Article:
The ad industry has a shiny new long-awaited standard for measuring video audiences on equal terms across platforms, but there’s a slight problem. Technology to track people using the standard doesn’t exist yet, as Jane Clarke, CEO of the Coalition for Innovative Media Measurement sees it.
No problem, according to George Ivie, CEO of the Media Rating Council, which released the new cross-media video standard earlier this month after more than two years of work. The tech to measure viewable digital impressions properly didn’t exist when those standards arrived seven years ago. But the tech eventually caught up with the rules, and Ivie believes the same will happen with cross-media measurement.
The exchange took place at Advertising Week New York on Wednesday in a panel hosted by the 4A's, as executives offered a surprisingly frank mix of realism about the present and optimism for the future.
Facebook, often reviled by advertisers as a walled garden hoarding user data, held out hope it will ultimately share more. But it’s a “team effort” that advertisers should lead, said Brad Smallwood, the social network’s vice president-marketing science. He believes a recently launched initiative by the World Federation of Advertisers could make that happen, and says Facebook has offered its own cryptography technology as a possible solution bridge over walled gardens that makes easier to follow people, anonymously, across media.
That crytography may help, but Ed Gaffney, director of implementation, research and marketplace analytics at WPP’s GroupM, said it may be only one of many solutions.
It’s not just big digital players with walled gardens. More than half of CBS’ revenue now comes from non-advertising-supported content distributed across its own and other platforms, said Radha Subramanyam, chief research and analytics officer of CBS. Tracking impressions across conventional TV and alternative platforms is increasingly hard, she said, acknowledging subscription video on demand and other over-the-top players aren’t always eager to share data either.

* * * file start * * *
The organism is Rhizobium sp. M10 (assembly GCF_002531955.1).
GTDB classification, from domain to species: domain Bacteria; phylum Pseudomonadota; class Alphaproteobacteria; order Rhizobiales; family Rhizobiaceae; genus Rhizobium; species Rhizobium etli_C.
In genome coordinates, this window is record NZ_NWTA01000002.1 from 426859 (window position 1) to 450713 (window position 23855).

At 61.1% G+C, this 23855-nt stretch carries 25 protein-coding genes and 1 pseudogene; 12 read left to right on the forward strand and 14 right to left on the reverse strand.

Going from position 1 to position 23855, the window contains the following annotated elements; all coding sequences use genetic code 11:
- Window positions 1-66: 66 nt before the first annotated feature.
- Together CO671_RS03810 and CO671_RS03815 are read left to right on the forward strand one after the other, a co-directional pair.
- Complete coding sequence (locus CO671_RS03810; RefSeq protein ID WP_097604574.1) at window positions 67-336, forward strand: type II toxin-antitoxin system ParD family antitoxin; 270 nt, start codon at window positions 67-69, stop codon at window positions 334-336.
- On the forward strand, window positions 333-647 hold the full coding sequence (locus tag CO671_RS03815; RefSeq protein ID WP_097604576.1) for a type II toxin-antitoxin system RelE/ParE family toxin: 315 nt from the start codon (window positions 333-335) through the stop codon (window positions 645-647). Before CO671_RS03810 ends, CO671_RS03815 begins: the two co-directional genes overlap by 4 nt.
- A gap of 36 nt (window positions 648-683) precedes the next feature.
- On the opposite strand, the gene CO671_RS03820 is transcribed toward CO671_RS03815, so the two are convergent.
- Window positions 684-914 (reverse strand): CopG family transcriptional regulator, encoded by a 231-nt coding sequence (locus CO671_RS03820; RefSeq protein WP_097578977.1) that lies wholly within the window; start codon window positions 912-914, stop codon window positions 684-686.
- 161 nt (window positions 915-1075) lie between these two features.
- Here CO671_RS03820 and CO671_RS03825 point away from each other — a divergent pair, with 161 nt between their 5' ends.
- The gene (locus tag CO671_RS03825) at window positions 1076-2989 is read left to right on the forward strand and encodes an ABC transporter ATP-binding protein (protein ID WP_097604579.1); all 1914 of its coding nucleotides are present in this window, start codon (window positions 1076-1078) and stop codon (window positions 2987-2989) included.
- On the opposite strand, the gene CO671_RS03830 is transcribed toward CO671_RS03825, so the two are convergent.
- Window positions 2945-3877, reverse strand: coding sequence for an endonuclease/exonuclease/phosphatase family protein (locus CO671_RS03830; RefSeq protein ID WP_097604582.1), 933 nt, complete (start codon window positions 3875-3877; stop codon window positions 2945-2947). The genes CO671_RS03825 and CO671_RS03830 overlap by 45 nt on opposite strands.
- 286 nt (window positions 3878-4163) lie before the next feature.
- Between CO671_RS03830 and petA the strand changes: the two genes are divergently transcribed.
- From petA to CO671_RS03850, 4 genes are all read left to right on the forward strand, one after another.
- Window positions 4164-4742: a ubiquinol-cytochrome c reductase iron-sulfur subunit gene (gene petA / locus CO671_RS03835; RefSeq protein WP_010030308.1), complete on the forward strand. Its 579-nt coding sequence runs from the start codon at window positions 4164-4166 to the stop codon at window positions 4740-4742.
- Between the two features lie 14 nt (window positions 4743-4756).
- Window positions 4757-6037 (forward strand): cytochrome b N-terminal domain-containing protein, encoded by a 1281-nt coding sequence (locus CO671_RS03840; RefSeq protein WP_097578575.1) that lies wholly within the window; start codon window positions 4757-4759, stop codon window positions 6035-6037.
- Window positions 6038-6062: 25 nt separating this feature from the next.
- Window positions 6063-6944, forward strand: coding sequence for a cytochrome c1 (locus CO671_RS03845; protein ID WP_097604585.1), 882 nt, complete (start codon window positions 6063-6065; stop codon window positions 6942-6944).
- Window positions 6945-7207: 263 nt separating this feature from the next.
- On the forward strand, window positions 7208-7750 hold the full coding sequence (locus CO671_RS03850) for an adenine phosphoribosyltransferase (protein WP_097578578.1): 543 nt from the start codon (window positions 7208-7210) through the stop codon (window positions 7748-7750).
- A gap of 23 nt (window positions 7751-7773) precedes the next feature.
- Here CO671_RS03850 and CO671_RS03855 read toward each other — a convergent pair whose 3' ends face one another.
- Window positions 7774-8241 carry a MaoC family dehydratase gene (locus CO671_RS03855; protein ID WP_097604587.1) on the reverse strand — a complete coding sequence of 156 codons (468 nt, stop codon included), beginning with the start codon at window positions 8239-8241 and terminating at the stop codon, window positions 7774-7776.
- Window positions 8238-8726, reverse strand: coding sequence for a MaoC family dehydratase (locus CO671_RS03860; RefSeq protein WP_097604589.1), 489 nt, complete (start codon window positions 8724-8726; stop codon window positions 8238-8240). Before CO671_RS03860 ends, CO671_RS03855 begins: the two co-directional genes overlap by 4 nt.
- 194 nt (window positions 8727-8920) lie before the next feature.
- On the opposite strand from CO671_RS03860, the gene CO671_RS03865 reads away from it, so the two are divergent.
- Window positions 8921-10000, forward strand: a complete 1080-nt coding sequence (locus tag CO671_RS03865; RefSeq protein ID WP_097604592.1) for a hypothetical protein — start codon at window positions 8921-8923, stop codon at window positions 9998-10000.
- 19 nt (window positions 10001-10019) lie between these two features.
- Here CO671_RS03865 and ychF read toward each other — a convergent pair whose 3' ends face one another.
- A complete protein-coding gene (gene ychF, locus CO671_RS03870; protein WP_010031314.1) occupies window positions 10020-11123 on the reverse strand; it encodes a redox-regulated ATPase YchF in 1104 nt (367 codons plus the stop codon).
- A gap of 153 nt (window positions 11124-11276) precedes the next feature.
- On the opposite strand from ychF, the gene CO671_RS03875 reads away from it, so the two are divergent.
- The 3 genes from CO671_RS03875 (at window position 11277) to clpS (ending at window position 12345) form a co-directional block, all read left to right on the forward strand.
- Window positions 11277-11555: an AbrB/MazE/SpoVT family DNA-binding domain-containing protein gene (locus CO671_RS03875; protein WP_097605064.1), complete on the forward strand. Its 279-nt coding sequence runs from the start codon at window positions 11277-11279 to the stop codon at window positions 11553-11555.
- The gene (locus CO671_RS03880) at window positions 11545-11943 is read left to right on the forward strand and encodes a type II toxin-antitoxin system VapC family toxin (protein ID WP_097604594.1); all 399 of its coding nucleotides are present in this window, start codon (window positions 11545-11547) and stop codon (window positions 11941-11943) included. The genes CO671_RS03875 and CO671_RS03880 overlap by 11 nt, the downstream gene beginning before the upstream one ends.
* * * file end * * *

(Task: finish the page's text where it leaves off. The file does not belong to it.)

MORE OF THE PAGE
“The complexity isn’t helping any of us,” she said, pointing to the difficulty of putting all the pieces together to properly inform advertisers. “The mechanics don’t matter to me as much as a world where it all makes a little sense together.”
Privacy regulation could stand in the way, regardless of what marketers want, Gaffney said.
“We’re going to face that pendulum of privacy probably swinging too far,” he said, arguing that platforms and regulators alike should distinguish between data sharing for ad targeting and for measuring audiences. The latter, he said, can keep people from being inundated with the same ads too often.
“Don’t screw measurement,” he said. “Measurement is inherently a safe thing. It’s actually a good thing. Targeting is the problem. Measurement is part of the solution there. So we’ve just got to keep measurement pure, safe, responsible.”
Ivie said the industry may ultimately have to lobby for regulatory carve-outs that allow more leeway for tracking individuals anonymously for audience measurement than for ad targeting.
Omnicom Media Group Chief Research Officer Jonathan Steuer triggered what may be most optimistic thought. “We’re at peak fragmentation now,” Steuer said. “Less would be better.”
“But it ensures we all have jobs,” Gaffney said.